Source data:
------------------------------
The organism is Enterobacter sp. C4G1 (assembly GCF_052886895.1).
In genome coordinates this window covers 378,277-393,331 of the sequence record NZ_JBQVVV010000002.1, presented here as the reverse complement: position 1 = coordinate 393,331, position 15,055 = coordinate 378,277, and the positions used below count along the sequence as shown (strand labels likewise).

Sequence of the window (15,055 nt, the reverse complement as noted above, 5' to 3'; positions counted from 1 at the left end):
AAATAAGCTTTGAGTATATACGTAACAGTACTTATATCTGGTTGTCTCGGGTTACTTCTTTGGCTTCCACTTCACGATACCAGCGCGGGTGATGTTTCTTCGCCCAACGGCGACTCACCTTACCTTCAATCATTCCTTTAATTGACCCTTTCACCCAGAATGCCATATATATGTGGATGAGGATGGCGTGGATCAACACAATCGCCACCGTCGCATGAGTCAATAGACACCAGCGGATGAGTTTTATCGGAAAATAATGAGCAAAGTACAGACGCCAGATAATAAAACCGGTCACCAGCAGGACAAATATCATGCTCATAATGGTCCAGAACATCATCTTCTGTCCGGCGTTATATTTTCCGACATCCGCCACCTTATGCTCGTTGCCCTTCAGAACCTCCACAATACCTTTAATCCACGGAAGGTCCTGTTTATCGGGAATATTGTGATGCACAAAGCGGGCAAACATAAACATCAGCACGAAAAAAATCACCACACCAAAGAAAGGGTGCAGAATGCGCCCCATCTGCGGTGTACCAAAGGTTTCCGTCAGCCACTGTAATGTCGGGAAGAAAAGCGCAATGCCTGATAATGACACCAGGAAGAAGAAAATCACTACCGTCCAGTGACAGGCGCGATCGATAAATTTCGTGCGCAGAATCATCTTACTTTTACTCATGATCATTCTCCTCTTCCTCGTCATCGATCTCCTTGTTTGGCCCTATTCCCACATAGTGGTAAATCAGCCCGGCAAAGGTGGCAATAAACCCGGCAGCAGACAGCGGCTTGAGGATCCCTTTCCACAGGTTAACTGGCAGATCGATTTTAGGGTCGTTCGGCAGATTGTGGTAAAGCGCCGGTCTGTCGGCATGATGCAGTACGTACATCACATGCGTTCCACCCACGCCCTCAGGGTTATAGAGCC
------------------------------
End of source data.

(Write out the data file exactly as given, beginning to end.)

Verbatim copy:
The organism is Enterobacter sp. C4G1 (assembly GCF_052886895.1).
In genome coordinates this window covers 378,277-393,331 of the sequence record NZ_JBQVVV010000002.1, presented here as the reverse complement: position 1 = coordinate 393,331, position 15,055 = coordinate 378,277, and the positions used below count along the sequence as shown (strand labels likewise).

Sequence of the window (15,055 nt, the reverse complement as noted above, 5' to 3'; positions counted from 1 at the left end):
AAATAAGCTTTGAGTATATACGTAACAGTACTTATATCTGGTTGTCTCGGGTTACTTCTTTGGCTTCCACTTCACGATACCAGCGCGGGTGATGTTTCTTCGCCCAACGGCGACTCACCTTACCTTCAATCATTCCTTTAATTGACCCTTTCACCCAGAATGCCATATATATGTGGATGAGGATGGCGTGGATCAACACAATCGCCACCGTCGCATGAGTCAATAGACACCAGCGGATGAGTTTTATCGGAAAATAATGAGCAAAGTACAGACGCCAGATAATAAAACCGGTCACCAGCAGGACAAATATCATGCTCATAATGGTCCAGAACATCATCTTCTGTCCGGCGTTATATTTTCCGACATCCGCCACCTTATGCTCGTTGCCCTTCAGAACCTCCACAATACCTTTAATCCACGGAAGGTCCTGTTTATCGGGAATATTGTGATGCACAAAGCGGGCAAACATAAACATCAGCACGAAAAAAATCACCACACCAAAGAAAGGGTGCAGAATGCGCCCCATCTGCGGTGTACCAAAGGTTTCCGTCAGCCACTGTAATGTCGGGAAGAAAAGCGCAATGCCTGATAATGACACCAGGAAGAAGAAAATCACTACCGTCCAGTGACAGGCGCGATCGATAAATTTCGTGCGCAGAATCATCTTACTTTTACTCATGATCATTCTCCTCTTCCTCGTCATCGATCTCCTTGTTTGGCCCTATTCCCACATAGTGGTAAATCAGCCCGGCAAAGGTGGCAATAAACCCGGCAGCAGACAGCGGCTTGAGGATCCCTTTCCACAGGTTAACTGGCAGATCGATTTTAGGGTCGTTCGGCAGATTGTGGTAAAGCGCCGGTCTGTCGGCATGATGCAGTACGTACATCACATGCGTTCCACCCACGCCCTCAGGGTTATAGAGCC